Moped Laws in Texas
Individuals in Texas may choose to operate a moped for a variety of reasons, but they need to know the laws surrounding these types of vehicles before hitting the roadway. If you plan to operate a moped in Texas, we encourage you to do your research on the exact traffic regulations set forth by the Texas Department of Motor Vehicles. Otherwise, you risk receiving a traffic citation or, worse, getting involved in a preventable accident.
Mopeds Classified Under the Law
When we examine Texas law, we can see that mopeds are referred to as low-powered scooters that have internal combustion engines. The state defines these as self-propelled vehicles with pedals but no more than three wheels. The moped must have a cylinder capacity of less than 50 cubic centimeters (CCs) if powered by a traditional engine or a wattage of less than 4,476 watts if powered by electricity.
Moped Licenses for Legal Operation
In Texas, individuals must have a valid driver’s license in order to operate a moped. However, individuals will not need a special class of license in order to operate their moped, unlike the situation for motorcycle operators. Individuals who operate a motorcycle do have to have a special Class M endorsement.
In order to operate mopeds on public roads in Texas, it must be registered, and the operator must have insurance. Individuals can register their motorcycle for an annual registration fee of $30.30, and registration and title are required to obtain insurance. Individuals must obtain and maintain the following minimums of moped coverage:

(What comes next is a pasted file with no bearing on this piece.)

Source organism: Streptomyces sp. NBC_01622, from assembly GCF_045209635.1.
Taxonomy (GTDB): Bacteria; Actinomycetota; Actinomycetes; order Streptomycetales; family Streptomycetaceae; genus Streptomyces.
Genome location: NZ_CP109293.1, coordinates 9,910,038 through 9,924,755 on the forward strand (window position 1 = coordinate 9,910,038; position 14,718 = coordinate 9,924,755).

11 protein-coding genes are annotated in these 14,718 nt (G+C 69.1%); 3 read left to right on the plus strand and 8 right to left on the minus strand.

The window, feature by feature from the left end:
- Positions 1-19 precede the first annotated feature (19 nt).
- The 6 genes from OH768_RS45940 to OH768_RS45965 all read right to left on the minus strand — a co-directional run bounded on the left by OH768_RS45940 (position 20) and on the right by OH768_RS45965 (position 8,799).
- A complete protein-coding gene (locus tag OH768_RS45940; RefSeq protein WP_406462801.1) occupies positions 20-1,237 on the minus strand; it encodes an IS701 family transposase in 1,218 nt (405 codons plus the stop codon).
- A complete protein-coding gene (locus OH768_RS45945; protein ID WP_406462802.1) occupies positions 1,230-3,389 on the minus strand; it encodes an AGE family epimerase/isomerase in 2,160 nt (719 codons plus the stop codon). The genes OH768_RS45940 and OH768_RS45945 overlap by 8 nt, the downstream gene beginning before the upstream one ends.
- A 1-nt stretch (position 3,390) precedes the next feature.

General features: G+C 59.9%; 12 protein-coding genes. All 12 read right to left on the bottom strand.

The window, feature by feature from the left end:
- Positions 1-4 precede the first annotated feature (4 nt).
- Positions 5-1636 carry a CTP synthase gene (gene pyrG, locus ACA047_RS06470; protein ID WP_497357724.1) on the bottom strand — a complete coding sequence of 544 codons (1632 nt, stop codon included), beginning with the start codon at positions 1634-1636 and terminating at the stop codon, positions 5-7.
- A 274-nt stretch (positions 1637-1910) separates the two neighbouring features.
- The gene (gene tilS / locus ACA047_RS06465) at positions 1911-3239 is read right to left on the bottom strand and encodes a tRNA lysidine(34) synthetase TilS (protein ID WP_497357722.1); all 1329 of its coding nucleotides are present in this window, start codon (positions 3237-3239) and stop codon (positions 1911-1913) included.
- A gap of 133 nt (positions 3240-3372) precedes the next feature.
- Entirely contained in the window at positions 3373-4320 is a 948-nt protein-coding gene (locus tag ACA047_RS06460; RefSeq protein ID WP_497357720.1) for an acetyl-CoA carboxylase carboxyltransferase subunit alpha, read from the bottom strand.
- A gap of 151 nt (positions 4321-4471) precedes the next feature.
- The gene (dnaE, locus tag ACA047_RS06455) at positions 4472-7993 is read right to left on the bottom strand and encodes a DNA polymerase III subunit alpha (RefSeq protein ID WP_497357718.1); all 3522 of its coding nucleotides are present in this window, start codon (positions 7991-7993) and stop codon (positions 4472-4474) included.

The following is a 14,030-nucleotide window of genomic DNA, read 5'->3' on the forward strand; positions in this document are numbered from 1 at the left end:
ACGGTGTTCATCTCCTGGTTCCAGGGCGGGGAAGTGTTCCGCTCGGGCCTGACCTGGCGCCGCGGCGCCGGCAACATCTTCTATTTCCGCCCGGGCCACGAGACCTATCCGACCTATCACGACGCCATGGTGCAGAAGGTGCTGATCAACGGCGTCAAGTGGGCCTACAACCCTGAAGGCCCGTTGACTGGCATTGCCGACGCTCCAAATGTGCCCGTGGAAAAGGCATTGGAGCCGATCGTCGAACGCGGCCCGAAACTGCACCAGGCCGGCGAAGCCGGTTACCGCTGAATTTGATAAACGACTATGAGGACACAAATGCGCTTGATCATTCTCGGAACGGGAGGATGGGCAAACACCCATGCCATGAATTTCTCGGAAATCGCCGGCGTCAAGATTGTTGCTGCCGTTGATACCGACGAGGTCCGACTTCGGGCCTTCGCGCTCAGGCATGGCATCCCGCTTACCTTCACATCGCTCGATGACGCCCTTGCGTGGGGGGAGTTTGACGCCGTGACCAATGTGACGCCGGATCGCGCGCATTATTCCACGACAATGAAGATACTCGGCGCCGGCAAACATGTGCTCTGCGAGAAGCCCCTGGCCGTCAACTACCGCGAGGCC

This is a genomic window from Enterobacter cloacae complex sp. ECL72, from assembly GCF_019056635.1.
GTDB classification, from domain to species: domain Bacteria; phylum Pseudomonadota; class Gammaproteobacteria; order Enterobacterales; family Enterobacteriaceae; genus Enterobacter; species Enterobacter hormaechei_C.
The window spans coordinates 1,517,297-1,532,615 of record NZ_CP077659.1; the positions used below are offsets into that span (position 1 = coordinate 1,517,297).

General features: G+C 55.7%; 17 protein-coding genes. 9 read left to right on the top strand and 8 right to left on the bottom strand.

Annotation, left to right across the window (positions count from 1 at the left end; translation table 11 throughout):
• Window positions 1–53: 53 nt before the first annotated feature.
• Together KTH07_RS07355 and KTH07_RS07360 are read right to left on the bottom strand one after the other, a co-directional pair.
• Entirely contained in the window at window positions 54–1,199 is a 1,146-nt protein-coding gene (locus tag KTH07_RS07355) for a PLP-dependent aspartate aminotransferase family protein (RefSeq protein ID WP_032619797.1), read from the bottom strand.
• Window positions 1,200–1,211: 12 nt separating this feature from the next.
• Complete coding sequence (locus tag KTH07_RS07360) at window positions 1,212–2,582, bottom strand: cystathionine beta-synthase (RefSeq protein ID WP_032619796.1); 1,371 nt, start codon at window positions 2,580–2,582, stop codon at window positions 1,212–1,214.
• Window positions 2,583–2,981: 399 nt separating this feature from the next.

- $30,000 in bodily injury per person
- $60,000 in total bodily injury per accident
- $25,000 in property damage per accident
Wearing a Helmet When Operating a Moped in Texas
Individuals 21 years of age and older do not have to wear a helmet when driving or riding on a moped in Texas if they meet an eligible exception. The exceptions:
- If a moped rider carries health insurance that covers motorcycle accident injuries
- If the rider has completed an approved motorcycle operator training course
Every moped operator under the age of 21 is required to wear a helmet, regardless of any exemptions.
Driving a Moped on the Highway
Moped operators are required to abide by the same laws as other vehicles on the roadway, but moped operators are not allowed to drive on any Interstate in Texas. In most situations, mopeds can be driven on standard roadways, including city streets or residential neighborhood roads. However, it is illegal to operate a moped on the sidewalk. Mopeds can be driven in designated bicycle lanes.
What if an Accident Happens?
If you or somebody you care about sustains an injury in a moped accident caused by the actions of another driver, we encourage you to reach out to an accident attorney in Laredo as soon as possible. Unfortunately, these incidents often lead to others involved trying to blame the moped driver for the incident, regardless of who was at fault. When you work with an attorney, you will have an advocate standing by your side, helping you file a claim against the alleged negligent party. Injured moped riders and passengers may be able to recover compensation for their medical bills, lost wages, property damage expenses, and pain and suffering damages if another driver was at fault.